THE resistance of the Matobo villagers to the Maleme Ranch take-over by a State spy shows that people power can emerge victorious against any regime, no matter how brutal and Zimbabweans can draw lessons from it to push back injustices, analysts said.
State spy Rodney Mashingaidze was allocated Maleme Ranch, belonging to Peter Cunningham, but the move was met with stiff resistance from chiefs, villagers, opposition parties and civic society activists.
Villagers and chiefs never stopped holding meetings and vigils at Maleme Ranch, while seeking intervention from Vice-President Phelekezela Mphoko and Lands minister Douglas Mombeshora to reverse the acquisition.
They said Maleme was their only source of livelihood as they operated many farming and poultry projects bankrolled by Cunningham. Churches supported them.
On Sunday, Mphoko visited Maleme, met chiefs and ordered Mashingaidze to vacate the place and look for a farm elsewhere, echoing the war-cry of the villagers.
Analysts said the resistance of villagers was a clear reminder of the liberation war, that people power can push back any oppression and injustices, and long-suffering Zimbabweans can learn from it.
“Maleme reminded us of what the war of liberation was really about,” political analyst and former executive director of Bulawayo Agenda, Thabani Nyoni, said.
“They pushed back racism, oppression, power and privilege and took back their land, incomes, livelihoods and most importantly, their dignity.
“What we saw in Maleme is that people have the power to push back power, privilege and oppression and the power to take back their freedom and dignity.
He added: “In Maleme, people exposed our ruling elites for who they are; exposed ruling politicians’ societal myth that deserving and needy Zimbabweans are getting the land.
“Because of these ordinary villagers, we now have yet another tangible example of how land in Zimbabwe is largely grabbed from those either needing it or deserving it and given to those who have worked hard to keep our politicians in power.”
South Africa-based media scholar and political analyst Trust Matsilele indicated that this could mark the beginning of mass resistance to oppression by the Zanu PF government and even protests against poverty.
“This could just be the beginning of people power in a country that has been oppressed for far too long, all revolutions do not start in predictable ways, but in retrospect we always say that was the trigger and that even played a role in shaping history,” he said.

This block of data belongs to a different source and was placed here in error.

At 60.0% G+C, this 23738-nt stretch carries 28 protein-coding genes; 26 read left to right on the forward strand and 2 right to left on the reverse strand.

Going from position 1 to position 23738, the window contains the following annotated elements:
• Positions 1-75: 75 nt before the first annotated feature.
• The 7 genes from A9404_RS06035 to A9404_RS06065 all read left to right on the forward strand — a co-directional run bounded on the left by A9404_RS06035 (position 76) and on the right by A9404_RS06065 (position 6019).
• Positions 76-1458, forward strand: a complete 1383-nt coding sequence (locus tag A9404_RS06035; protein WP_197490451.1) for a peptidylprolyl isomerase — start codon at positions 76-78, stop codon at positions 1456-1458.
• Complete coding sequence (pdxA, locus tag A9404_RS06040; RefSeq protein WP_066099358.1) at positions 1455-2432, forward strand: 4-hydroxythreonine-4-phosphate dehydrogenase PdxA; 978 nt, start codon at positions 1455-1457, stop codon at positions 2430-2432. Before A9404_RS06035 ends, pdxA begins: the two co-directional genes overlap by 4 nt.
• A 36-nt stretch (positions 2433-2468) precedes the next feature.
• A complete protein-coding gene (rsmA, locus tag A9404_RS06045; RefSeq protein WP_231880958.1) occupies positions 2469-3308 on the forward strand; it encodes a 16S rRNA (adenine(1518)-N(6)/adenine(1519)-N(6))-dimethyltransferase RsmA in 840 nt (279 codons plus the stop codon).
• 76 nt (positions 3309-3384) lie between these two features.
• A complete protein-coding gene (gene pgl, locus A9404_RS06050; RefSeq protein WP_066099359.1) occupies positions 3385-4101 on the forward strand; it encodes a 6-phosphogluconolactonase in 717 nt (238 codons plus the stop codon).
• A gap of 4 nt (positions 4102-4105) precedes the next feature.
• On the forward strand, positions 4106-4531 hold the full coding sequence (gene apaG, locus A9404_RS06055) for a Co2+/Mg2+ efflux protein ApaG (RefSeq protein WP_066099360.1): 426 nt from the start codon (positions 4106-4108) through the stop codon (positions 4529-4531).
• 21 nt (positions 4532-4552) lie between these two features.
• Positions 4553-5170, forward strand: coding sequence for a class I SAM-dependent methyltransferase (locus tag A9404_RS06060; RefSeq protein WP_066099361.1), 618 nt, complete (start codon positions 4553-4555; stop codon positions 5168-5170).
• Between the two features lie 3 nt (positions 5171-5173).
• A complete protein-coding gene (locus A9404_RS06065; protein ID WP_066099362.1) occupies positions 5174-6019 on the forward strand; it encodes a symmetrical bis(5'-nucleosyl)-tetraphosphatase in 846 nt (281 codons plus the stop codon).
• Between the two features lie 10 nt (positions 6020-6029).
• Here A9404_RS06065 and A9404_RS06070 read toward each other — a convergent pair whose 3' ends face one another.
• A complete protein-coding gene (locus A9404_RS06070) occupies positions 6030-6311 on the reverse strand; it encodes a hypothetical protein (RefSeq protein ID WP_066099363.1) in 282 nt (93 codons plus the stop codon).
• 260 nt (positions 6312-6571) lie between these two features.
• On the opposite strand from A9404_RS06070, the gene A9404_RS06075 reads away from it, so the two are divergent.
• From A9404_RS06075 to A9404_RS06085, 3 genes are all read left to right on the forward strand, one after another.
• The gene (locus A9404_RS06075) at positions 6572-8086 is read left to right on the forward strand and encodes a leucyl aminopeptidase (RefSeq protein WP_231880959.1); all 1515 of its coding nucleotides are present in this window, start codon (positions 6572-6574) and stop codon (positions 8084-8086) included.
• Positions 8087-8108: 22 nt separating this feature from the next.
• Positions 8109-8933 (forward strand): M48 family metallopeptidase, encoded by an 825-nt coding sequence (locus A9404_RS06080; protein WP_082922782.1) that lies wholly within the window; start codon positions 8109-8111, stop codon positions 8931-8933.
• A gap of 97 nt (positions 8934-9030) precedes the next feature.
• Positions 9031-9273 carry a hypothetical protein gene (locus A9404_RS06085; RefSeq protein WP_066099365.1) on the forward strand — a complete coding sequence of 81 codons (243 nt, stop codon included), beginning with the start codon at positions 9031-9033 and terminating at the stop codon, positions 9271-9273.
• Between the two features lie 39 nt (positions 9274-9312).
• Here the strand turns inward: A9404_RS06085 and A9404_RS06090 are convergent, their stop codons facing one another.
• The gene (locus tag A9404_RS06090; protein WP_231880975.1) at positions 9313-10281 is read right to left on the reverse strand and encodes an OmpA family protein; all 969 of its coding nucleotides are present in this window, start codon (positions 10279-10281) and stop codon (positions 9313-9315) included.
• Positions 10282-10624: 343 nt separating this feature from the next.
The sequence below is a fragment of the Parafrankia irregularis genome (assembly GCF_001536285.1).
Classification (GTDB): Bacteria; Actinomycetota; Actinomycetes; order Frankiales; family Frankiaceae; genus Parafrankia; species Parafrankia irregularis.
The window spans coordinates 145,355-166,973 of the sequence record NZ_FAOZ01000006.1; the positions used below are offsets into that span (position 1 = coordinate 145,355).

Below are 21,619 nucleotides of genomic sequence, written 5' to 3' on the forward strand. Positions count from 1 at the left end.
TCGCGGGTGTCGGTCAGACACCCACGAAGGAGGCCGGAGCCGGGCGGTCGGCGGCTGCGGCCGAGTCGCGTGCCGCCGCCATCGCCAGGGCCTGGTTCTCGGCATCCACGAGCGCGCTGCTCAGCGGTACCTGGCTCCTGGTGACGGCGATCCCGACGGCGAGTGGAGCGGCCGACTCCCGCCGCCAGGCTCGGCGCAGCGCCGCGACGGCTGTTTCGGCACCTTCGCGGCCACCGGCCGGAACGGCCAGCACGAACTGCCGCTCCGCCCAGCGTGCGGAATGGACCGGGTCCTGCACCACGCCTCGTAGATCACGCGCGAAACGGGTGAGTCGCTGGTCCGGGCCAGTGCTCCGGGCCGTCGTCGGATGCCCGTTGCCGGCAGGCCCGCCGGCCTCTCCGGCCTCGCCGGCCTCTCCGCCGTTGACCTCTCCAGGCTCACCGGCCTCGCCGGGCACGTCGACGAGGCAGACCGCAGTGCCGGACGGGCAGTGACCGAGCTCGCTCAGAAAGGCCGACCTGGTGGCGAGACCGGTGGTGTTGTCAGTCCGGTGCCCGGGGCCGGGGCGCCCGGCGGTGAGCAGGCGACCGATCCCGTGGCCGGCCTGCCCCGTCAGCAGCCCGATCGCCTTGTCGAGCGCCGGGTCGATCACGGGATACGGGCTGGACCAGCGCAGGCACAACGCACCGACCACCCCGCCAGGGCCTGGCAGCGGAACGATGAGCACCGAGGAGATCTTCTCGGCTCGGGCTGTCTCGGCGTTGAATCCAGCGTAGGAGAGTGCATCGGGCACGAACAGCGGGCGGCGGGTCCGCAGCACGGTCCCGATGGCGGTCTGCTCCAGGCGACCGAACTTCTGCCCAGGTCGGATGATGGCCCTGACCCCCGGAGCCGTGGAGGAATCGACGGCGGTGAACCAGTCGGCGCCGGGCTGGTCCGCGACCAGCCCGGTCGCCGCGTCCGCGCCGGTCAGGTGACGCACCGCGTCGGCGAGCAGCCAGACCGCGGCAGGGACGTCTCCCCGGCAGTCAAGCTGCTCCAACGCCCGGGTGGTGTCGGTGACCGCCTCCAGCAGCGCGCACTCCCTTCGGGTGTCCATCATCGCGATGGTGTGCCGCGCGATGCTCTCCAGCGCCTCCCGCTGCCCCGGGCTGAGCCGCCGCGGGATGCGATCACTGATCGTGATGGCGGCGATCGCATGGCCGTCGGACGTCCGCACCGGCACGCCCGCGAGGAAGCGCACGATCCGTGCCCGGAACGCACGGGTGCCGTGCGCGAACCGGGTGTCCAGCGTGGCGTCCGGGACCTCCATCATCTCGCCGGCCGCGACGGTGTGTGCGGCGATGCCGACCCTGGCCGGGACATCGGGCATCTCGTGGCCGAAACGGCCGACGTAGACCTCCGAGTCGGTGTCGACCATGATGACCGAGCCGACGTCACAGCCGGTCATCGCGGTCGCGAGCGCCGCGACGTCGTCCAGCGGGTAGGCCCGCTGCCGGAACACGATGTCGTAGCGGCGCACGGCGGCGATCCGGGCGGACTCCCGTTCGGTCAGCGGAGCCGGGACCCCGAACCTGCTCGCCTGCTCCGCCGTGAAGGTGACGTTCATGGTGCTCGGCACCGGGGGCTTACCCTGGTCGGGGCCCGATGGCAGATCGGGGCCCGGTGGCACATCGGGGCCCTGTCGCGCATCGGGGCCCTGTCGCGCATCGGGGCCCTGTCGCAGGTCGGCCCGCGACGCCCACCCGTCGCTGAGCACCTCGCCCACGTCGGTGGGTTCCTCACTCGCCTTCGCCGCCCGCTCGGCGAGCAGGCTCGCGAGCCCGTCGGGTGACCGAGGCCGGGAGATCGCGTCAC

“We learn that people have power and regardless of how brutal a system could be in this digital age it becomes difficult for brute force to prevail without being exposed.
“We learn that increasingly President Robert Mugabe’s use of force is depleting and with time the people shall rise and who knows we might see Zimbabweans once again defining their destiny.”
Recently, farm workers at Barquest Farm in Masvingo resisted the takeover of the hatchery farm owned by Helen Mitchell by Tourism minister Walter Mzembi.
They petitioned the Zanu PF provincial executive to stop Mzembi and last week, newly-appointed Provincial Affairs minister Shuvai Mahofa threw her support behind them and reversed the farm acquisition.
Mahofa said the minister should apply for land elsewhere.
Former Education minister David Coltart said the action of the Matobo villagers offered hope that evil could be overcome if people unite and implored the church, he accused of being quiet, to speak out against injustices.
“It is a great example of how people of all races can work together in Zimbabwe to overcome evil using peaceful means,” he wrote on his Facebook wall.
“I am grateful that the local church stood against an obvious injustice.
“My prayer is that the church will now find its voice and the necessary courage to speak out against other injustices — it has been far too mute for far too long.
“There are, of course, many ongoing injustices taking place in our beloved land, but we must rejoice when there is at least one glimmer of hope.”
MDC-T spokesperson Obert Gutu and his counterpart in the MDC-Renewal, Jacob Mafume, said Zimbabweans should copy Matobo villagers and not pretend as if things are normal, and confront the government head-on to stop their suffering.
“In fact, the rest of the people of Zimbabwe should take vital lessons from the bravery and heroism of the Matobo villagers,” Gutu said.
“This is the time for all patriotic Zimbabweans to stand up to the excesses of the crumbling and faction-ridden Zanu PF regime.”
MDC-T leader Morgan Tsvangirai has called for mass protests, but is yet to say when they will be held.
Mafume added: “We need to find our voices more on community issues and realise that leadership is available in communities to protect what they cherish.
“We need more and more citizen action on key issues and then we can begin to change the country, so the biggest lesson is we have the power and the power is within us.”